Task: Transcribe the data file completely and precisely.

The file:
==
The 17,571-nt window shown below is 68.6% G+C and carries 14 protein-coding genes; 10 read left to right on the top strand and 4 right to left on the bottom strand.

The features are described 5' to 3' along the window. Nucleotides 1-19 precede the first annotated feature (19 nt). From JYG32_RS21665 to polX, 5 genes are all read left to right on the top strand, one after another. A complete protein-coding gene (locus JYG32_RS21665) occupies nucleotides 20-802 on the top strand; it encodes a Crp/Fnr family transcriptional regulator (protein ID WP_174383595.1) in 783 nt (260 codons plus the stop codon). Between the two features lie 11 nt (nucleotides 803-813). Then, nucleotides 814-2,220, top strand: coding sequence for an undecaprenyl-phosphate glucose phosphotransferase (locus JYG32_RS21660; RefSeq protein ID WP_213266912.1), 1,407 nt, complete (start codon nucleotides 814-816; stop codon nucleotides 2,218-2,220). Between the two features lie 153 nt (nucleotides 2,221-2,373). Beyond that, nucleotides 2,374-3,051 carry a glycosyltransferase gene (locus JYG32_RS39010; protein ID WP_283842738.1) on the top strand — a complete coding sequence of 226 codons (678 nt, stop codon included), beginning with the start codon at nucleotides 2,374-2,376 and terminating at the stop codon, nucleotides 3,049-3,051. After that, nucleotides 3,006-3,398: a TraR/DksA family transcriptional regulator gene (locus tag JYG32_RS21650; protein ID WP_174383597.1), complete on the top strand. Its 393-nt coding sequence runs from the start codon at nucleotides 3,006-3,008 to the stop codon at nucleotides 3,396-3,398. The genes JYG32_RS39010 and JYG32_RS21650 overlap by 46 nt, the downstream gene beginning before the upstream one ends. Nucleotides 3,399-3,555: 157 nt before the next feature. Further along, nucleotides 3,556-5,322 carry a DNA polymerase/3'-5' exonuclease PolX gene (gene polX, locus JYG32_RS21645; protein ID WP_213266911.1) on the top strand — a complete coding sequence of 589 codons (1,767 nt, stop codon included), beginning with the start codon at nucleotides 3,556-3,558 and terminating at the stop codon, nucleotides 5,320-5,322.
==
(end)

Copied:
The 17,571-nt window shown below is 68.6% G+C and carries 14 protein-coding genes; 10 read left to right on the top strand and 4 right to left on the bottom strand.

The features are described 5' to 3' along the window. Nucleotides 1-19 precede the first annotated feature (19 nt). From JYG32_RS21665 to polX, 5 genes are all read left to right on the top strand, one after another. A complete protein-coding gene (locus JYG32_RS21665) occupies nucleotides 20-802 on the top strand; it encodes a Crp/Fnr family transcriptional regulator (protein ID WP_174383595.1) in 783 nt (260 codons plus the stop codon). Between the two features lie 11 nt (nucleotides 803-813). Then, nucleotides 814-2,220, top strand: coding sequence for an undecaprenyl-phosphate glucose phosphotransferase (locus JYG32_RS21660; RefSeq protein ID WP_213266912.1), 1,407 nt, complete (start codon nucleotides 814-816; stop codon nucleotides 2,218-2,220). Between the two features lie 153 nt (nucleotides 2,221-2,373). Beyond that, nucleotides 2,374-3,051 carry a glycosyltransferase gene (locus JYG32_RS39010; protein ID WP_283842738.1) on the top strand — a complete coding sequence of 226 codons (678 nt, stop codon included), beginning with the start codon at nucleotides 2,374-2,376 and terminating at the stop codon, nucleotides 3,049-3,051. After that, nucleotides 3,006-3,398: a TraR/DksA family transcriptional regulator gene (locus tag JYG32_RS21650; protein ID WP_174383597.1), complete on the top strand. Its 393-nt coding sequence runs from the start codon at nucleotides 3,006-3,008 to the stop codon at nucleotides 3,396-3,398. The genes JYG32_RS39010 and JYG32_RS21650 overlap by 46 nt, the downstream gene beginning before the upstream one ends. Nucleotides 3,399-3,555: 157 nt before the next feature. Further along, nucleotides 3,556-5,322 carry a DNA polymerase/3'-5' exonuclease PolX gene (gene polX, locus JYG32_RS21645; protein ID WP_213266911.1) on the top strand — a complete coding sequence of 589 codons (1,767 nt, stop codon included), beginning with the start codon at nucleotides 3,556-3,558 and terminating at the stop codon, nucleotides 5,320-5,322.